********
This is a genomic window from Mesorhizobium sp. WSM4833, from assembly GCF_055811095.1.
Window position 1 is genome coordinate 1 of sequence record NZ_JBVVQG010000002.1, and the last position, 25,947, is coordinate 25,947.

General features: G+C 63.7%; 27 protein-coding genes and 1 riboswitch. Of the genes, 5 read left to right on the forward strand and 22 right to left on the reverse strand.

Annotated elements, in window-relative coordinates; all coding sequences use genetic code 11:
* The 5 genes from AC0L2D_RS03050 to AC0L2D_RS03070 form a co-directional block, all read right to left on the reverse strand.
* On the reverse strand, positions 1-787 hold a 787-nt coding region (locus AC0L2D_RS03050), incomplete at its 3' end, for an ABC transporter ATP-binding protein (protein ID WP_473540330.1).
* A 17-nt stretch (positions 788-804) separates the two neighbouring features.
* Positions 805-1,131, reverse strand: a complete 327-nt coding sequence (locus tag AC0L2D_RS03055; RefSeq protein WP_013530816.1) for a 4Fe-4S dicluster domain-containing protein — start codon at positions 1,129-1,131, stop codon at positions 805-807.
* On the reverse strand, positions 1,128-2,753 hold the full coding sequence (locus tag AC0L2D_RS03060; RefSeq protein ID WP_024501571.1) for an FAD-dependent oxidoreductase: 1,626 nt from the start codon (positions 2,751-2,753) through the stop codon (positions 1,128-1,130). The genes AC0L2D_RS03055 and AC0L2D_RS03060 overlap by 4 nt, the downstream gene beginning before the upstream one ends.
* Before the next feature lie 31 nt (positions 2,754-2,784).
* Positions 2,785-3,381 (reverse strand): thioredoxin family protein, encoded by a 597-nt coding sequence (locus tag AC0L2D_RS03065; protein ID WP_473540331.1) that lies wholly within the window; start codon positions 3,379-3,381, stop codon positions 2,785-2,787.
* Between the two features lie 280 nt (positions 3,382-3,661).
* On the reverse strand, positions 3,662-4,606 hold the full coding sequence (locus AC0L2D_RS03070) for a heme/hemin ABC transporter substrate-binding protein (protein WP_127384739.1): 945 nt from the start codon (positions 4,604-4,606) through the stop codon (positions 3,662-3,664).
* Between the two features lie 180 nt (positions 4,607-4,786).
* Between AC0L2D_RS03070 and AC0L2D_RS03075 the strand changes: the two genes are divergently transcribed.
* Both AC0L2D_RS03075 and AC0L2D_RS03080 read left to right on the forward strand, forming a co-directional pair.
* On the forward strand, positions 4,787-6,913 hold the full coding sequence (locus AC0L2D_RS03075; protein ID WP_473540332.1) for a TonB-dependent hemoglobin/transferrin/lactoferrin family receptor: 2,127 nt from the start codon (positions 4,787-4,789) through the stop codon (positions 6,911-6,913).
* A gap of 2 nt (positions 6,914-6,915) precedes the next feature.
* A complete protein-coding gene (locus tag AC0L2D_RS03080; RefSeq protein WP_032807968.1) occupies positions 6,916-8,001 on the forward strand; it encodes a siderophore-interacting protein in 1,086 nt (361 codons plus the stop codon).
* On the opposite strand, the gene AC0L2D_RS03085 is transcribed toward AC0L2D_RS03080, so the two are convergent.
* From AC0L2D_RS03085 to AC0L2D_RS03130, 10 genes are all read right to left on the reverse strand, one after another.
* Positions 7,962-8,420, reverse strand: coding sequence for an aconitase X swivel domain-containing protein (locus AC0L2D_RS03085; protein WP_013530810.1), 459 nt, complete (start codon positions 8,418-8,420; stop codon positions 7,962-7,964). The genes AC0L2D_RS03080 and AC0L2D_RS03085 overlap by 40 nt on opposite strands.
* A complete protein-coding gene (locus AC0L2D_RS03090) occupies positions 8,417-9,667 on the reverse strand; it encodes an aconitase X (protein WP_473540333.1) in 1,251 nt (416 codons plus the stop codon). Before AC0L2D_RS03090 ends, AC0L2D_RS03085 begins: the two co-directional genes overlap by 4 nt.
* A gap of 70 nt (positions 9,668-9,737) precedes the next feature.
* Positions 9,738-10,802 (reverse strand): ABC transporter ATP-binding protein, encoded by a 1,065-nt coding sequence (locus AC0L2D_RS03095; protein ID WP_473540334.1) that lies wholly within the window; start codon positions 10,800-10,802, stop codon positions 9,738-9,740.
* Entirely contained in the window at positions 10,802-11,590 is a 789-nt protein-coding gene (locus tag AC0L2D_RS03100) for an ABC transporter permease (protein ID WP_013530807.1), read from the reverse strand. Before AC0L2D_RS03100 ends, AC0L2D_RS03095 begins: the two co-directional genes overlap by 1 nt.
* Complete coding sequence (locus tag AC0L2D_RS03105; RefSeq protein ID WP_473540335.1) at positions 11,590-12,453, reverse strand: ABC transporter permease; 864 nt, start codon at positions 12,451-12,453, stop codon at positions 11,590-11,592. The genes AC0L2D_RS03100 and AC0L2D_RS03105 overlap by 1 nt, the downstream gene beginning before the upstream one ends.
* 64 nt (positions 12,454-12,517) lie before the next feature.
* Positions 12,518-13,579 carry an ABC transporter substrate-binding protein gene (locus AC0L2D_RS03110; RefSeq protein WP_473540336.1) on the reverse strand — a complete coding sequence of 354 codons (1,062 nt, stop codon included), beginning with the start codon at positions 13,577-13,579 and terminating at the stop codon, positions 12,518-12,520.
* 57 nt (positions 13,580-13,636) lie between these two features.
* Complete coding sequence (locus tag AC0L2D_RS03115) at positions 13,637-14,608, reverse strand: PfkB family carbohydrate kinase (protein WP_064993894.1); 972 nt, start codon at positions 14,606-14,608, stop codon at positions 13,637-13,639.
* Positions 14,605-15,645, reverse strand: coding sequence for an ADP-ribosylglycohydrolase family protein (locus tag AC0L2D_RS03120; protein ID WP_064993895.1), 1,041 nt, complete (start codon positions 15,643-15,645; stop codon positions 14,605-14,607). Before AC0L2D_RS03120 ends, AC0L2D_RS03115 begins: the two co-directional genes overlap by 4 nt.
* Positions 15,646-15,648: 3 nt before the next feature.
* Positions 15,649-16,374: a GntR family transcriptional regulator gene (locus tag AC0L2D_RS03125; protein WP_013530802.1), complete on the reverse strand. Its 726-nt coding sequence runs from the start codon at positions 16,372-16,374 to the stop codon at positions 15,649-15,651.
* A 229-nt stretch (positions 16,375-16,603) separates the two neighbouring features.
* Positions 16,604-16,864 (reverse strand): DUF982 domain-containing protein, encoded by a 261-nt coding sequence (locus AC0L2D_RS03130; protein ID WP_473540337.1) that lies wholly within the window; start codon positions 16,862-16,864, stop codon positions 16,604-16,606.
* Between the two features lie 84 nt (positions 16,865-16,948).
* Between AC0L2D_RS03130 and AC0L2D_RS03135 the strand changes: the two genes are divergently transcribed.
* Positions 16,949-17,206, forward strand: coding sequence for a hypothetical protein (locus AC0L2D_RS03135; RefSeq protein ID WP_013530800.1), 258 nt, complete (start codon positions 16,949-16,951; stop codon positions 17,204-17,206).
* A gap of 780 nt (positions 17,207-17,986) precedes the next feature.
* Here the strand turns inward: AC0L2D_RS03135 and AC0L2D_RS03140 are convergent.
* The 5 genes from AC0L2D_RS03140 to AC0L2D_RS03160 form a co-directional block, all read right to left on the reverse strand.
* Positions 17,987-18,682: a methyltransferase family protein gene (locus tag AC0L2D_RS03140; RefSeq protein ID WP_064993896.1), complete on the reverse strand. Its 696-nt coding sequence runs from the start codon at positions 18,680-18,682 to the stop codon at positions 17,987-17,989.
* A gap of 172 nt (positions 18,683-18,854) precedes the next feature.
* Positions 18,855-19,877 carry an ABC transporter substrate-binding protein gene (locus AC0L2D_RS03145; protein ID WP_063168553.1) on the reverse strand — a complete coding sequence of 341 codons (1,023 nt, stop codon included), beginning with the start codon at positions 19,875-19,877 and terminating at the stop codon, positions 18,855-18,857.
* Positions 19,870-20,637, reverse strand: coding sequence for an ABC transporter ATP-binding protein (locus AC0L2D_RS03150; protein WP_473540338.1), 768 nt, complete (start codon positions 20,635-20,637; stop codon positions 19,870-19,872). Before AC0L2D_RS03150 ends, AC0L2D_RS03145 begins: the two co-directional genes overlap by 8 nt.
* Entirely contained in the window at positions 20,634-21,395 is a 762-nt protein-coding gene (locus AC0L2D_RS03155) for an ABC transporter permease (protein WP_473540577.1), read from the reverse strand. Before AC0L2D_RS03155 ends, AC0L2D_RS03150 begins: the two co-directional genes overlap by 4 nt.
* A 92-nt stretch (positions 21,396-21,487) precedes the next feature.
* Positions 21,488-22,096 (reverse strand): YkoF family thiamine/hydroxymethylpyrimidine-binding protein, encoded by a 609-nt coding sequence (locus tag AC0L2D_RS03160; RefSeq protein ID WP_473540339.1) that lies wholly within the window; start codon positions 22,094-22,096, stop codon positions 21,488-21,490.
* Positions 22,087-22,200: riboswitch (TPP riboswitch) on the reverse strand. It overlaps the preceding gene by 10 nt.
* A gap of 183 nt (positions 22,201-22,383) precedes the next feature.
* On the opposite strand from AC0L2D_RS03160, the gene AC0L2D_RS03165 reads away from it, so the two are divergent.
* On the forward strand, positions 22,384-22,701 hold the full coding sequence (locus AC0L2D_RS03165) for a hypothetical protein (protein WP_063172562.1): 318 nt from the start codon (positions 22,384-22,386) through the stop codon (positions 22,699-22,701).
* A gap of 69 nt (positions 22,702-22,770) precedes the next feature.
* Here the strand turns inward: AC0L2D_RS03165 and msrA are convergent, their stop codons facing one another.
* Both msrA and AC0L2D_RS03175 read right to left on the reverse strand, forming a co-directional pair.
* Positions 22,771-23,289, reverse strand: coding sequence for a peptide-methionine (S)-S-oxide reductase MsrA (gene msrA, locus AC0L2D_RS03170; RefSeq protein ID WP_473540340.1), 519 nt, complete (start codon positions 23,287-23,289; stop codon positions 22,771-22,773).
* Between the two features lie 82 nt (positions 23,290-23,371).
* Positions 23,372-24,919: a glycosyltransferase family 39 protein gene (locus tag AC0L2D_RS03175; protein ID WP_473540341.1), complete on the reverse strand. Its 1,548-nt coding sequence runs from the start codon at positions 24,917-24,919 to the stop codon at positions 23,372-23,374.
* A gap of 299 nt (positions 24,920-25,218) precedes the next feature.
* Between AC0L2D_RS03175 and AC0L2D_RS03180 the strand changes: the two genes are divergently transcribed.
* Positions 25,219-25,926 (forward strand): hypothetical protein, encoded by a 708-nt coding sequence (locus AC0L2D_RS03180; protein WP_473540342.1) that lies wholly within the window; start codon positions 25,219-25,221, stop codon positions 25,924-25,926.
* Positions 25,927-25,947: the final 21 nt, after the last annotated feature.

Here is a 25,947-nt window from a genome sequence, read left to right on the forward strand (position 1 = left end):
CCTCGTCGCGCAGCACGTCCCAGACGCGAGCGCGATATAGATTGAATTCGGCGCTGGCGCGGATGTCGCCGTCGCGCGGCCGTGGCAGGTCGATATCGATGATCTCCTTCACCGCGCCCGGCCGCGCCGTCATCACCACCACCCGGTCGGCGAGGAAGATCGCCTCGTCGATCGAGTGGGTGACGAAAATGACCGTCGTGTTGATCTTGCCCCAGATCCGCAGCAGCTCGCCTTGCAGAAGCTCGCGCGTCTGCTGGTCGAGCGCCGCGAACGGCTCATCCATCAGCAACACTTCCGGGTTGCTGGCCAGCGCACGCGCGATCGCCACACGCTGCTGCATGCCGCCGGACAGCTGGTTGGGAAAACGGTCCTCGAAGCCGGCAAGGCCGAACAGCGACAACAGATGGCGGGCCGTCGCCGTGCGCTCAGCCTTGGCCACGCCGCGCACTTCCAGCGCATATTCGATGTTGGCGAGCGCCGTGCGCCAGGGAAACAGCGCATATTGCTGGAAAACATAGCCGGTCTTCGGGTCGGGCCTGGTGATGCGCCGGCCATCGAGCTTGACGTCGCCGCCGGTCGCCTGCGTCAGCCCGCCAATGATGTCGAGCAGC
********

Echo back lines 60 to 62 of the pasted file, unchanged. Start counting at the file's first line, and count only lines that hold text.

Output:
* A gap of 299 nt (positions 24,920-25,218) precedes the next feature.
* Between AC0L2D_RS03175 and AC0L2D_RS03180 the strand changes: the two genes are divergently transcribed.
* Positions 25,219-25,926 (forward strand): hypothetical protein, encoded by a 708-nt coding sequence (locus AC0L2D_RS03180; protein WP_473540342.1) that lies wholly within the window; start codon positions 25,219-25,221, stop codon positions 25,924-25,926.